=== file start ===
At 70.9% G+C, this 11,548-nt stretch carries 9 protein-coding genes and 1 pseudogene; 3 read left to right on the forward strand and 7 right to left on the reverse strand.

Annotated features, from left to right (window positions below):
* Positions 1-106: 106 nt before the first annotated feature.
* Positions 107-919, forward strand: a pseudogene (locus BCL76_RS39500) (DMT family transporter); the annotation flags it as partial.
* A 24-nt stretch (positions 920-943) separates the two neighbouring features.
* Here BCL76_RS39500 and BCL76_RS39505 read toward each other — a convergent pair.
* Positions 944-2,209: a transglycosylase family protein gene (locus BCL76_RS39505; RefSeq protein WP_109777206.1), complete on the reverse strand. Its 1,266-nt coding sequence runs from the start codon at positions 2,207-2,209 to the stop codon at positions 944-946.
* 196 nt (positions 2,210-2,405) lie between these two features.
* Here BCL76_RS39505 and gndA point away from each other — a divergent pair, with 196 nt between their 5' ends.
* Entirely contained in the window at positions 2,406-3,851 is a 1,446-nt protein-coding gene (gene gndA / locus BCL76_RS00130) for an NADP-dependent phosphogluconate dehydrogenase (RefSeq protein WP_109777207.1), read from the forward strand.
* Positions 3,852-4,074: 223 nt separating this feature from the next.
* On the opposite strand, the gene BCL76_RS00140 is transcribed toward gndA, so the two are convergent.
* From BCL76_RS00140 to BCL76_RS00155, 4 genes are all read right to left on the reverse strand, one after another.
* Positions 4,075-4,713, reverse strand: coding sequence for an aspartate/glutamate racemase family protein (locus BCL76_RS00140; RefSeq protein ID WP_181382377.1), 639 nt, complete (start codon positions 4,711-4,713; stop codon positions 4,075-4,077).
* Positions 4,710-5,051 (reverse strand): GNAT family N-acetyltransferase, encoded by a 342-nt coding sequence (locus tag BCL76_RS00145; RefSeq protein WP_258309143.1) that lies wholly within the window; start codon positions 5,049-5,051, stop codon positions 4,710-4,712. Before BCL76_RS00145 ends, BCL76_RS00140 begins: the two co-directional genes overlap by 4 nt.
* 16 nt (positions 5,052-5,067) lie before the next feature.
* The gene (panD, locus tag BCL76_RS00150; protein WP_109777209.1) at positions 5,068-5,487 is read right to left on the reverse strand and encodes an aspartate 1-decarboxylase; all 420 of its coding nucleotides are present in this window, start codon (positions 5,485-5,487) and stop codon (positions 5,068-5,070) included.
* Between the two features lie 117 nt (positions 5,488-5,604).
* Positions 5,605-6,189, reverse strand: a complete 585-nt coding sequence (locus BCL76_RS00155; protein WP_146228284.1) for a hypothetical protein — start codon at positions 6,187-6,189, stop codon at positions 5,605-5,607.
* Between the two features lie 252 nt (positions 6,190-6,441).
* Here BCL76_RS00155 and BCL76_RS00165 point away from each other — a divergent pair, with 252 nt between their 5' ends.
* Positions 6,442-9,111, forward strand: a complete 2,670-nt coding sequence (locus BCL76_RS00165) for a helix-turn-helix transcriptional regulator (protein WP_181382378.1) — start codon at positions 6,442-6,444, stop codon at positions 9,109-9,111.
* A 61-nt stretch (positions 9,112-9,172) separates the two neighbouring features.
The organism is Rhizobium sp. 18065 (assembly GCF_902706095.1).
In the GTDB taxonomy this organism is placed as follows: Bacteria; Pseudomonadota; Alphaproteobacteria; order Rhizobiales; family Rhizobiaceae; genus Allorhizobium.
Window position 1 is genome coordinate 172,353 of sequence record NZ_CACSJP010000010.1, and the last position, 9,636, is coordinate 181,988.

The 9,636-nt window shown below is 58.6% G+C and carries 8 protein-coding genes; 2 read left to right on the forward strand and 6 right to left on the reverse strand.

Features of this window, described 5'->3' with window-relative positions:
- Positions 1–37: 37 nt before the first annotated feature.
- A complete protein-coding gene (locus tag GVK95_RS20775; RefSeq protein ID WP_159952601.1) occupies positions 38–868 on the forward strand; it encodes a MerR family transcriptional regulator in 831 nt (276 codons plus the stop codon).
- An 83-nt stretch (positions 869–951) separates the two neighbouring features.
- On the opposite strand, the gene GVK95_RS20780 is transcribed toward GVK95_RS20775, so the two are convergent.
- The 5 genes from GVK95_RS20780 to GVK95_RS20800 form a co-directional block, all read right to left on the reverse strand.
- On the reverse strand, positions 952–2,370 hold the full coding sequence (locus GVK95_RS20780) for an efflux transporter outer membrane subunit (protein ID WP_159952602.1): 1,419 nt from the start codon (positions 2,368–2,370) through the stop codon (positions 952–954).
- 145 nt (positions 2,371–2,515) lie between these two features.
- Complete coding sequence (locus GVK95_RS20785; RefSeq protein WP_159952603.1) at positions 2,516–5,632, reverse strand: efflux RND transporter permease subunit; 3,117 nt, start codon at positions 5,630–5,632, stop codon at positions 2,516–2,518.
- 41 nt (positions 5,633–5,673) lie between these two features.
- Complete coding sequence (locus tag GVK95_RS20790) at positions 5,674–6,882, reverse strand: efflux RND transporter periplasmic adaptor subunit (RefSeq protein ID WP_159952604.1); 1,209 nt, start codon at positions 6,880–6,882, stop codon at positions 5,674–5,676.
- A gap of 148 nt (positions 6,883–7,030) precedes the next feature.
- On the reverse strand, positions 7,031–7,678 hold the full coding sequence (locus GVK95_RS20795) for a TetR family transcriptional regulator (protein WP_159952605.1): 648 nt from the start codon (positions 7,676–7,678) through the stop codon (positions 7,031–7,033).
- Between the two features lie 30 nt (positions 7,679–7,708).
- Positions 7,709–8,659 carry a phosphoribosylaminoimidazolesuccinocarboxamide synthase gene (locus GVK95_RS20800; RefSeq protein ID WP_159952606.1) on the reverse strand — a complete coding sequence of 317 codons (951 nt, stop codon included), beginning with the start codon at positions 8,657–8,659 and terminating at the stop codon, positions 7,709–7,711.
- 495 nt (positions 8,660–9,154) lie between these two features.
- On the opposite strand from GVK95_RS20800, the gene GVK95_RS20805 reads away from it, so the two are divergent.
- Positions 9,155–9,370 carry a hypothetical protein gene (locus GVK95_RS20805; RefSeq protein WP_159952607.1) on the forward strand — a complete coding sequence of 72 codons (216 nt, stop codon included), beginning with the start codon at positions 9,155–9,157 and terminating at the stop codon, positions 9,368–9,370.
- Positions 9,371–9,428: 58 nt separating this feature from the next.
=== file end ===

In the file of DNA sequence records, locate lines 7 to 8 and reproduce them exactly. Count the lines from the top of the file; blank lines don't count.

* Positions 944-2,209: a transglycosylase family protein gene (locus BCL76_RS39505; RefSeq protein WP_109777206.1), complete on the reverse strand. Its 1,266-nt coding sequence runs from the start codon at positions 2,207-2,209 to the stop codon at positions 944-946.
* 196 nt (positions 2,210-2,405) lie between these two features.